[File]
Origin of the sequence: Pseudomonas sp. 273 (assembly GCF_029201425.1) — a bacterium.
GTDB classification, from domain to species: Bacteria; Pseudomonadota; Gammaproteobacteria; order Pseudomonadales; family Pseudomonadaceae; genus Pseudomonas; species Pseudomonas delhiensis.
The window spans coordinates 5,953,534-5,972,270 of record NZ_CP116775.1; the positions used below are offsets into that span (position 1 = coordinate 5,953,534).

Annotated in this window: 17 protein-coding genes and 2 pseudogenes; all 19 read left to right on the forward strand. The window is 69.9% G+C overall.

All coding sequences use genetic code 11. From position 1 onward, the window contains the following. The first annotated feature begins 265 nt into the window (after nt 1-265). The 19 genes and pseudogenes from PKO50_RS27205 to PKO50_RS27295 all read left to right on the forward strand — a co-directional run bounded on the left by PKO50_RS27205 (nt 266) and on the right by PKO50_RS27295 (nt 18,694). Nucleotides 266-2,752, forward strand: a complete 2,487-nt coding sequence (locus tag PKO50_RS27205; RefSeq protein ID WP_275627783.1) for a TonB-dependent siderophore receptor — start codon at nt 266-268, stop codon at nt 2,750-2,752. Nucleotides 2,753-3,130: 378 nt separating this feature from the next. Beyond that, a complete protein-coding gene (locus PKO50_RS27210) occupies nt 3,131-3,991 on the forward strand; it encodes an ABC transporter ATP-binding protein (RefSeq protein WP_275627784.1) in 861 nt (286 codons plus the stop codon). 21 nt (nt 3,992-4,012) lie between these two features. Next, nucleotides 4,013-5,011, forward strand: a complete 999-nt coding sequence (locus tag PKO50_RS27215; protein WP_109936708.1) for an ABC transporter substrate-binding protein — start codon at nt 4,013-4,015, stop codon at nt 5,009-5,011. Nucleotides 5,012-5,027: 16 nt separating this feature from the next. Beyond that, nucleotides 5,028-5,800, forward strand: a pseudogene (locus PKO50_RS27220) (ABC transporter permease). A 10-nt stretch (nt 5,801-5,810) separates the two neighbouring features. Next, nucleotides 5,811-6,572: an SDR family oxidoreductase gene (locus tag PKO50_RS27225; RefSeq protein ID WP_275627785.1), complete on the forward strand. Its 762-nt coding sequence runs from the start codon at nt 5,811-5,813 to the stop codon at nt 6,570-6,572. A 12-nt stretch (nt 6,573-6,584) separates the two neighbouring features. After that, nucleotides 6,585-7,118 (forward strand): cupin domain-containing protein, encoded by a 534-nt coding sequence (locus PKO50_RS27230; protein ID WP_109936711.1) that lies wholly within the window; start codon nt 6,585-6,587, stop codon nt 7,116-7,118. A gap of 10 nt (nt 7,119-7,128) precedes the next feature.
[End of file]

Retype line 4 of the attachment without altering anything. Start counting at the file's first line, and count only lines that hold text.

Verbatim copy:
Annotated in this window: 17 protein-coding genes and 2 pseudogenes; all 19 read left to right on the forward strand. The window is 69.9% G+C overall.